Donald Trump has hit send on a lot of ill-advised tweets—tweets that were false, tweets that showed him to be thin-skinned or a bully. But perhaps no tweet ranks as, well, dumb as the one he sent out Wednesday morning, just hours before his first press conference in six months. He was reacting to news stories noting that when the intelligence community provided President Barack Obama and Trump its assessment that Russia hacked the 2016 campaign in order to help Trump, the spies also provided Obama and Trump a two-page addendum noting that a foreign counterintelligence veteran had provided the US government with memos claiming Russian intelligence had mounted a yearslong operation to co-opt or cultivate Trump and had gathered compromising information on Trump. This is how Trump responded:
Russia just said the unverified report paid for by political opponents is “A COMPLETE AND TOTAL FABRICATION, UTTER NONSENSE.” Very unfair!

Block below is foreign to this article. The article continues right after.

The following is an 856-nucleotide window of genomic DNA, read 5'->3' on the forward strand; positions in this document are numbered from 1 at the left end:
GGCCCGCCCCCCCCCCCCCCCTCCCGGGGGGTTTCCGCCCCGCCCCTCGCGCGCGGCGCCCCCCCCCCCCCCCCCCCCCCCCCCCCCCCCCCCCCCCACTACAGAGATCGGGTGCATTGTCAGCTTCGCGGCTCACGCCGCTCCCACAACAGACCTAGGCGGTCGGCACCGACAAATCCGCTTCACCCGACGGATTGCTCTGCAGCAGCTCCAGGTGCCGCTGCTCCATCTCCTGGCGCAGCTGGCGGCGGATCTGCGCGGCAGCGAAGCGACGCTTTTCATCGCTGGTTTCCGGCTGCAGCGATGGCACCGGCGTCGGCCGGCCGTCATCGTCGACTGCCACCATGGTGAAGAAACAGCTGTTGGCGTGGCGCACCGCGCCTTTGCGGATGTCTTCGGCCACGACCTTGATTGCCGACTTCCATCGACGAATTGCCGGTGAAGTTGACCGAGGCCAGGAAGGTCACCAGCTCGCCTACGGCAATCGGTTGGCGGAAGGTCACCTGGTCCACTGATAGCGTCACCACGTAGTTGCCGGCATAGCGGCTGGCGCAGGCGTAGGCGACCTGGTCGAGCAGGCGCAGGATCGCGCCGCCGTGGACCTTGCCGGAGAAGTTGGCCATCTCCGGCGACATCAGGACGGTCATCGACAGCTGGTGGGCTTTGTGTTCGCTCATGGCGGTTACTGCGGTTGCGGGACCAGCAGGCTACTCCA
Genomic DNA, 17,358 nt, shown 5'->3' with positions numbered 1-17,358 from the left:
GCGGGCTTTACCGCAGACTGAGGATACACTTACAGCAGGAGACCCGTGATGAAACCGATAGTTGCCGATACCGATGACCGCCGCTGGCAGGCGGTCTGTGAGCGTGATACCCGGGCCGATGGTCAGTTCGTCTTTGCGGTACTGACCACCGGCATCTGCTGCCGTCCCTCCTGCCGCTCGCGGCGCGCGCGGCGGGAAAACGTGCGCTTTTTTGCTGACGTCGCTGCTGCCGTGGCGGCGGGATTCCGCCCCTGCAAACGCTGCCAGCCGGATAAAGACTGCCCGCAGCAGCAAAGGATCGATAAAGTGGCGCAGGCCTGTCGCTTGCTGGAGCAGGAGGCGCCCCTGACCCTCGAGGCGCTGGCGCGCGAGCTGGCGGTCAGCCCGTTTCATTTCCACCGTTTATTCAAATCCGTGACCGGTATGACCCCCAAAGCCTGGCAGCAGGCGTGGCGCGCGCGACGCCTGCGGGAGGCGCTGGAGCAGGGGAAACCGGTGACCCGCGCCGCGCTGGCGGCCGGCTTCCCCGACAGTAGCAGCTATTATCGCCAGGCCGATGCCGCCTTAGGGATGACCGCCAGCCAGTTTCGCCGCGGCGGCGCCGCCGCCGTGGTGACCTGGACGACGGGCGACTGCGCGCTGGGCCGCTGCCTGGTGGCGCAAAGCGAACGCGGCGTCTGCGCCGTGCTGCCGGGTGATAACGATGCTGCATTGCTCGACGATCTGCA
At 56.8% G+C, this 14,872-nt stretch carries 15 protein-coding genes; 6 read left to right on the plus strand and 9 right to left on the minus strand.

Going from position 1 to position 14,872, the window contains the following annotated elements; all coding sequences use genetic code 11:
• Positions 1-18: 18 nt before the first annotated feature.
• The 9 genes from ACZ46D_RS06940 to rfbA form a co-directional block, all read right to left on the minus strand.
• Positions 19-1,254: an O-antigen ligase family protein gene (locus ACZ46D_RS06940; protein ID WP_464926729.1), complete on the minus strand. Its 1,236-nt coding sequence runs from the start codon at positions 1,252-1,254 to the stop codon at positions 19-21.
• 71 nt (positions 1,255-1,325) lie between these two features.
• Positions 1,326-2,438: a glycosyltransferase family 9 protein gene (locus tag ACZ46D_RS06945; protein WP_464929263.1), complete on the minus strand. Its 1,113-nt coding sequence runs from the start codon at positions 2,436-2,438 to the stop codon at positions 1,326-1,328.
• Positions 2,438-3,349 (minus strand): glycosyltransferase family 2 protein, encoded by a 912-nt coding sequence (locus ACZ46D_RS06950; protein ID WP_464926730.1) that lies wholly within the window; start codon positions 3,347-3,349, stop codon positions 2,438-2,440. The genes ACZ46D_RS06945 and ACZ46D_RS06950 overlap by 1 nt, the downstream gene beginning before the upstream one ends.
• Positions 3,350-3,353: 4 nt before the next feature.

— Donald J. Trump (@realDonaldTrump) January 11, 2017
Trump was apparently referring to a Vladimir Putin spokesman dismissing these reports as “pulp fiction” and an “attempt to harm our bilateral relationship.”
So here was the incoming president of the United States embracing a Kremlin statement as the go-to truth. Russia, by the way, has also denied hacking Democratic targets to influence the presidential election, and Trump still has not fully acknowledged the US intelligence conclusion that Moscow meddled in the campaign to assist Trump.
Trump’s tweet demonstrated a profound naiveté. If the memos are accurate and Putin’s regime did collaborate with Trump’s camp and did try to win him over (let alone coerce him to be supportive of Putin and Russian interests), would the Kremlin ever admit doing so? This is Le Carré stuff. Spy versus spy. Homeland. Note to Trump: It is a secret! One need not be an intelligence expert to realize that a foreign power that mounted a clandestine operation to influence a prominent businessman, a presidential candidate, or a president would not publicly admit to doing so.
It is stunning that Trump would point to this Kremlin remark as an accurate statement that deserves credence. There are plenty of other ways he could have responded to these inconvenient and troubling news reports. His inability to recognize Moscow spin as irrelevant and not credible is worrisome. It is absurd for a president-to-be to promote Putin’s talking points as truth, and the fact the man who will soon be in charge of US national security doesn’t understand this is frightening.